Monday, December 9, 2013

Liszt and Princess Carolyne

Liszt eventually left Marie for Princess Carolyne Sayn-Wittgenstein. When the handsome and talented musician informed Marie about his new relationship, she made the stunning rebuke that she was sure that Marie would not be happy being 'one of his mistresses'.  Unfortunately, this new love-affair also ended unhappily.

Princess Carolyne was brought up on a huge estate near Kiev which had 30,000 servants, but it was also bleak and isolated.  Her parents were well-educated and cultured.  Rossini taught her charming mother singing.  Her parents separated when Carolyne was young, and she became close to her father.  In fact, she liked to stay up late at night and smoke cigars with him!  This was considered unfeminine in those days.

The young girl's father was also fond of her, but not fond enough.  He insisted that she marry the wealthy Prince Nikolaus, although she refused the prince's proposals three times.  He may even have punished her for refusing.  Unsurprisingly, the marriage turned out to be unhappy, except for their lovely daughter, Marie.  Carolyne and her husband soon separated.

Her father's death in 1844 made Carolyne extremely wealthy.  This 'child of the steppes' inherited 14 estates. She had to manage them alone, and she endured long journeys in blizzards and severe weather so that she could sell her crops and make contracts.  It was a tough and lonely existence for the young woman.

Cultured and well-educated, Carolyne loved music, and she met Liszt at a charity concert.  She impressed him with her kind heart by giving the charity one hundred rubles.  She fell in love with the mesmerizing musician quickly, and wrote to him that he was her 'heart and soul' soon afterwards.  Their letters were extremely romantic.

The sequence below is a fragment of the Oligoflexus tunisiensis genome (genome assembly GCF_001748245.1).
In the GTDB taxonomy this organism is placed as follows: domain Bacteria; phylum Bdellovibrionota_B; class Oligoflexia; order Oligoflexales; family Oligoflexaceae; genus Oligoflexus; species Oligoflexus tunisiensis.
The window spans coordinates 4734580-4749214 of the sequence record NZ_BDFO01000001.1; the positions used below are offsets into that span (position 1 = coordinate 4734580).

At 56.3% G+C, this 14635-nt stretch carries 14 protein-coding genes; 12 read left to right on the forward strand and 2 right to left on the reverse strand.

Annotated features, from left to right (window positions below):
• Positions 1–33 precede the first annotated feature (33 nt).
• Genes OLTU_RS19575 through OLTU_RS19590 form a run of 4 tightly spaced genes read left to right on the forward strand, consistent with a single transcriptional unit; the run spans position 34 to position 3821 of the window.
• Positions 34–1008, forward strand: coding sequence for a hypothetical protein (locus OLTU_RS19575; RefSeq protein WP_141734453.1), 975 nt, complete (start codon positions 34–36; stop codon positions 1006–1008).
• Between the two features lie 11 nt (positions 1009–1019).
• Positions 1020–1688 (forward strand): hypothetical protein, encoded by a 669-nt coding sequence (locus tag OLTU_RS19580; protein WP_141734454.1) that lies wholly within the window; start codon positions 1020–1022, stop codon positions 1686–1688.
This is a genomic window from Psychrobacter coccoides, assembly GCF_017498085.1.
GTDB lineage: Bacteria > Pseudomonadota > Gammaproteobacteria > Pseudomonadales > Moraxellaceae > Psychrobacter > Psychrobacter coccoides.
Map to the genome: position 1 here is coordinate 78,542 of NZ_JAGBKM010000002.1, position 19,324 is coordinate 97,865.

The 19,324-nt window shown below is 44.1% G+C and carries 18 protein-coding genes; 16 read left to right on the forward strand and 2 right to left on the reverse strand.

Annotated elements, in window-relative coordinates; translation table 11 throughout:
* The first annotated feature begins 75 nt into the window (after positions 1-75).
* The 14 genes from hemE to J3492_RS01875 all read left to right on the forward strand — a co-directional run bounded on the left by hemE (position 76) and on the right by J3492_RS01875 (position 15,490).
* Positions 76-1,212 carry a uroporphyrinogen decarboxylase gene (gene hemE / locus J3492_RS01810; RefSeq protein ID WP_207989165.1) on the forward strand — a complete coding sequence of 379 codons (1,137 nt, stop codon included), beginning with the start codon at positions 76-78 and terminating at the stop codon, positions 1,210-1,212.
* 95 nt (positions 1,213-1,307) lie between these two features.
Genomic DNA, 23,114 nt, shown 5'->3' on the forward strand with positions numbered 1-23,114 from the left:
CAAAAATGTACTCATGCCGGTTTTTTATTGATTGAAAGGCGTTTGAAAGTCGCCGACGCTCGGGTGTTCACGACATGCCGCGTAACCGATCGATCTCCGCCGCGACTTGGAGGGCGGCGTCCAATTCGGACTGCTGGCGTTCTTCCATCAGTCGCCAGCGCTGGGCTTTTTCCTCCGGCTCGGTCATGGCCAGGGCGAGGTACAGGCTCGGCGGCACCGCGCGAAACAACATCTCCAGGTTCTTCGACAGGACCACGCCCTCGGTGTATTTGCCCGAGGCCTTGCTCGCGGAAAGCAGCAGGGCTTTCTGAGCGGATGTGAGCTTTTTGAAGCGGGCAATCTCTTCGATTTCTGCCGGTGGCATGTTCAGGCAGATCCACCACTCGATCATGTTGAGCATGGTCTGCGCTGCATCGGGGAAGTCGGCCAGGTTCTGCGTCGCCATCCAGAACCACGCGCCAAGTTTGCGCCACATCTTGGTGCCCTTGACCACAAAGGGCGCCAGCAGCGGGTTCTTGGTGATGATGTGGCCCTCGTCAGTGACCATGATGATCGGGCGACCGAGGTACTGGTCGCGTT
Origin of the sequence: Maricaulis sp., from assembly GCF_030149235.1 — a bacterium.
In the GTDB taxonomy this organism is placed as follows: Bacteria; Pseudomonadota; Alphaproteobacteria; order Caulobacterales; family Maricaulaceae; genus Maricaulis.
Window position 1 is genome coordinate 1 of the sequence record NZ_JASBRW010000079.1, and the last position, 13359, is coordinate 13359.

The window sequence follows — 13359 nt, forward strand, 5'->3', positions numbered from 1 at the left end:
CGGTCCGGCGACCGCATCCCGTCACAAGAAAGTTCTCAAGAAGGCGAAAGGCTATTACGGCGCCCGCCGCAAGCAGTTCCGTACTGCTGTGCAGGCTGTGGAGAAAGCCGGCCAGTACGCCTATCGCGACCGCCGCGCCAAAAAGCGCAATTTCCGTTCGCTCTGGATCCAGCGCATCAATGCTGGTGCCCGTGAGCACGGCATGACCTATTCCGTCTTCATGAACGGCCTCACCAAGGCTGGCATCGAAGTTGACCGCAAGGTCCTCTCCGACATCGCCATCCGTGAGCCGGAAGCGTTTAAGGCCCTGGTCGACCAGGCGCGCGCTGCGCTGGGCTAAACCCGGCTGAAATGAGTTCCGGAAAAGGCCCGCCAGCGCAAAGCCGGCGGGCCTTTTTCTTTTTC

She invited Liszt to her main estate at Worinince and the relationship developed rapidly.  After a little more than a year, she decided to run away to be with her lover even though she was still legally married.  She made a dangerous escape during the revolution of 1848 -armed soldiers were at all the borders.  However, she and Liszt settled in the Altenberg amongst many famous artists and musicians.  They lived separately for the sake of appearances, but everyone knew that the Princess was Liszt's mistress.

Now that he was happily settled, Liszt , who became the Kappelmeister at the court of Weimar, wrote several compositions, including twelve symphonic poems, piano sonatas and concertos.  Carolyne spoiled him and made it easy for him to compose.

They were happy for twelve years, but Carolyne had a lot of trouble obtaining an annulment from the Catholic church.  She was almost successful, but it became too difficult for the couple, even though her husband who was a Protestant obtained a divorce and even married again. The wedding in Rome was even arranged, and the church looked resplendent with flowers and candles. However, at the last minute the Pope decided that the case needed to be re-examined, probably because of the intervention of the Tsar and Carolyne's rather nasty relations.  She then lost heart, because she knew that annulment cases are never closed, and she was concerned about her daughter's legitimacy. Repentant and miserable, the Princess eventually settled in Rome where she had wanted to marry Liszt.  She decided to devote the rest of her life to the Church, and she also wrote books.

Princess Carolyne and Liszt remained good friends.  The musician eventually took holy orders himself.

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